Wu and Wishing Well

I love this word. The silvery, glittery letters remind me every morning to keep a bead on my dreams.

My boss has helpfully provided us with an  online subscription to a professional blog of some kind that furnishes us with “Daily Working Tips.”

I enjoy opening up my email each morning and reading the suggestions  on how to work “smarter”.The whole concept  takes me back to a less tech-y time when thoughts for the day were written in curvy, cursive letters that flowed from my teachers’ chalk onto  cool ebony chalkboards.

Holding a thought is a very important thing. It’s a good way to begin a day.

Today’s helpful hint  regarded the need to trust and believe  in something outside of yourself. That’s sort of a “duh” for me.

Most of the time, I really don’t need to be reminded to believe, but  sometimes, it can seem almost futile to wish, and that is why I remind myself every morning, and every night, to wish.

One must cherish a wish. A wish can be so wispy and ephemeral that  it is almost not even a thought. Wishes are what fairy godmothers and green toads grant to woe begone princesses. Wishes are magical in nature. Just ask Jiminy Cricket. Or a child of eight or an old woman of  eighty as she closes her eyes before blowing out the candles.

Unlike beliefs and convictions,  wishes are products of the heart and the imagination.They are a symptom of our very being.

Much like the feather  borne aloft by the breeze at the beginning and the end of the movie, “Forrest Gump”, our wishes are borne aloft by desires unencumbered by schemes or thought. A wish is ineffable.

Yes, one must believe in certain things. There are strong and compelling principles upon which you can and should  base your life, pillars of morality and centeredness as steadfast and immutable  as the Northern Star.

But it is also a fine thing to lift up our dreams, the thoughts we dare not share, and to make a wish upon a far away  star that twinkles in the lavender dusk between today and tomorrow, or to search for and  find  a four leaf clover, and press its bright green lobes  in the pages of  a favorite  book of poetry.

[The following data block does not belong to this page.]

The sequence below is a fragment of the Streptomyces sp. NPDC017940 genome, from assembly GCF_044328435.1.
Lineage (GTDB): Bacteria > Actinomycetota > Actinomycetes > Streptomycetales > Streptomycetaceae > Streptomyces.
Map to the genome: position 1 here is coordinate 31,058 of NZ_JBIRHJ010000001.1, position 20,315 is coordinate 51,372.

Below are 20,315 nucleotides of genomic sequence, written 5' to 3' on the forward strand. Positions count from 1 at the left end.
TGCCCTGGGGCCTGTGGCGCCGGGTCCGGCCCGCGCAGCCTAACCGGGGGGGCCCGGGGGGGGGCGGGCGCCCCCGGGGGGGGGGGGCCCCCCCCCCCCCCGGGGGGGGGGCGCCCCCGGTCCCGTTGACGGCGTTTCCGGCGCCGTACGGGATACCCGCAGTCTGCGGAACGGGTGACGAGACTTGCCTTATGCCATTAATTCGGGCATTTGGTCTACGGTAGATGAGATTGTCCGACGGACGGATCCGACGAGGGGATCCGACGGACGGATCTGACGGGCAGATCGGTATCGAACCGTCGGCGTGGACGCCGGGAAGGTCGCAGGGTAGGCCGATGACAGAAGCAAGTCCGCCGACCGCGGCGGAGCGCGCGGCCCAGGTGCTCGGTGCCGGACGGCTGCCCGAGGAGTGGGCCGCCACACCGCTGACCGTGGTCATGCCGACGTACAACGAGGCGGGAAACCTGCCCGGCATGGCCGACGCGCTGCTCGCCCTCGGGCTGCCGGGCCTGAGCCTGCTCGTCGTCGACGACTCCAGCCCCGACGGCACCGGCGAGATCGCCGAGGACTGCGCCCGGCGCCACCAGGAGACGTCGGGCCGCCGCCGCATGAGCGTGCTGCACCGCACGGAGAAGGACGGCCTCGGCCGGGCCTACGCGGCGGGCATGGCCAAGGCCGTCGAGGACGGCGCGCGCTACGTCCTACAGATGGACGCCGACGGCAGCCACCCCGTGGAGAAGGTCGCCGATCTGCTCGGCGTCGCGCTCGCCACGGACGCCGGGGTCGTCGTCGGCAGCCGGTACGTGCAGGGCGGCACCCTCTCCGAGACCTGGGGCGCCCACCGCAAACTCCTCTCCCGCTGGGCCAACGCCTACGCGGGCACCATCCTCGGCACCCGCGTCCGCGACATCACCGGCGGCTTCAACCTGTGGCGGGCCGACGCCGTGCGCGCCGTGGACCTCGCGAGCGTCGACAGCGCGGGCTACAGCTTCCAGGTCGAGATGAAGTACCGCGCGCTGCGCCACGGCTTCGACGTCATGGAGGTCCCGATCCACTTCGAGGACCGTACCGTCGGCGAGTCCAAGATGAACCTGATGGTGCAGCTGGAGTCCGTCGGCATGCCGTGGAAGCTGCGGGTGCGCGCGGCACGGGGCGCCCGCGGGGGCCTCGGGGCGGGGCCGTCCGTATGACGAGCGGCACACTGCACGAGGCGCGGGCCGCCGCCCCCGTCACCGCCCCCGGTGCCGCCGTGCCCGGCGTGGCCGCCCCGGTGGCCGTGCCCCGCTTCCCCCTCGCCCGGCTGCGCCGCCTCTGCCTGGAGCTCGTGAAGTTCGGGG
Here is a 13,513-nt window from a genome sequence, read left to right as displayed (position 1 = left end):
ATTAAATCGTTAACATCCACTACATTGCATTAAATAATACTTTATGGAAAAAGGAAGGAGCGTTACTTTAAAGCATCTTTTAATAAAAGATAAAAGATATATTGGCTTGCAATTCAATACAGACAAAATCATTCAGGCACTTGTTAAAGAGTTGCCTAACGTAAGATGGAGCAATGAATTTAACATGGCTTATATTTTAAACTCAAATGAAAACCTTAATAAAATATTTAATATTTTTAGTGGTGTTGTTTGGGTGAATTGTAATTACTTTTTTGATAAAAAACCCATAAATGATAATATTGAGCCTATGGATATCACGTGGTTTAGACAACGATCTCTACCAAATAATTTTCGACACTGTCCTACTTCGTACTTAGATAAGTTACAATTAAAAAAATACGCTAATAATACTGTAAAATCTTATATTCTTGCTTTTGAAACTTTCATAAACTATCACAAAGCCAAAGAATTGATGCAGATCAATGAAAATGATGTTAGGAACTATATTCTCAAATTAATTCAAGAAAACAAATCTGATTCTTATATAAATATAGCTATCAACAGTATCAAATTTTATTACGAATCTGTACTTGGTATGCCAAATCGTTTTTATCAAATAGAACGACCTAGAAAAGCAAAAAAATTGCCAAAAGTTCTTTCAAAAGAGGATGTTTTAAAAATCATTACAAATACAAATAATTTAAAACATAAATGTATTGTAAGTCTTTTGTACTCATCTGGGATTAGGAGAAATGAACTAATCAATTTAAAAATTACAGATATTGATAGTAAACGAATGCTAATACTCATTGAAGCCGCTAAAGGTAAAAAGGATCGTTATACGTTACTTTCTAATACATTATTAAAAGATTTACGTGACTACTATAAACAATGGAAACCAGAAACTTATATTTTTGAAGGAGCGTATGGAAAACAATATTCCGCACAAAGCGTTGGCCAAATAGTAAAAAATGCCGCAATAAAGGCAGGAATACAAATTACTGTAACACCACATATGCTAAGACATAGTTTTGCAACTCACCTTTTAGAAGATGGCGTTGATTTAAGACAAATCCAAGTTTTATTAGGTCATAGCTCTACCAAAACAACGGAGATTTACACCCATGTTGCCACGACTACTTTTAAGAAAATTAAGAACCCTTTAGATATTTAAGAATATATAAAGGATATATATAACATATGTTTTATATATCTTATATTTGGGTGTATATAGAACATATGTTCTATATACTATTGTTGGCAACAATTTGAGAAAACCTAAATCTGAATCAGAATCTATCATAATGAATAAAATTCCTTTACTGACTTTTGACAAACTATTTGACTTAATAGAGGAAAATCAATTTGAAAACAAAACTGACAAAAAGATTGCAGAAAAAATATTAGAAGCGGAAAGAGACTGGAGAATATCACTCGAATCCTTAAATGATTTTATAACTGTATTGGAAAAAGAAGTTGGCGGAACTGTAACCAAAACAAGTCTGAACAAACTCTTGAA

I wish I may, I wish I might.

Have the wish,

I wish tonight.


Honorable Intentions and Wu

Jornada de una casa a hogar by Maritza Davila

Language makes beautiful music. And when it is spoken with an accent, it becomes even more evocative, and words, because they are singled out in the cadence, and sometimes even misappropriated, have an even more distinct and lively meaning.

Heading home from the Midsummer Night’s Dream production by Ballet Memphis, we discussed how to best offer advice or to coach an artist in a  constructive fashion. I asked Maritza Davila, because she teaches  at the Memphis College of Art, what she tells her students.

“Sometimes a student will come to me and they will tell me, ‘I don’t know what to do!'”, she answered. Maritza has a lovely and emphatic Puerto Rican accent, and her response was equally so.

“I tell them they and their work must have a sense of purpose, and a clarity of intention.”

“A clarity of intention.” Now that really grabbed me.

Clarity is such a marvelous word.  As for intention, I like it, too,  as it goes beyond motivation, and describes something ineffable. We all have something we want to do, would wish to do, or desire to do. Intent alone is not enough, you will wash around willy nilly until you figure out what it is you want; it is clarity that  refines the focus of ones energy.

Maritza also says she tells her students to do research, which for some reason surprised me, but it makes sense. One reads in order to write, so I imagine the same must be true of creating prints. One must know what one is going to create, and not all of that  can come from personal experience.

Teachers who live amongst us  are a gift, not only to their students, but to all of us. They add to the sea of knowledge and beauty that the rest of us swim around in.

The direction that Maritza offers her  students is good advice, and I think that there is proof of it in the amazing success I have experienced with the Wu Food Project.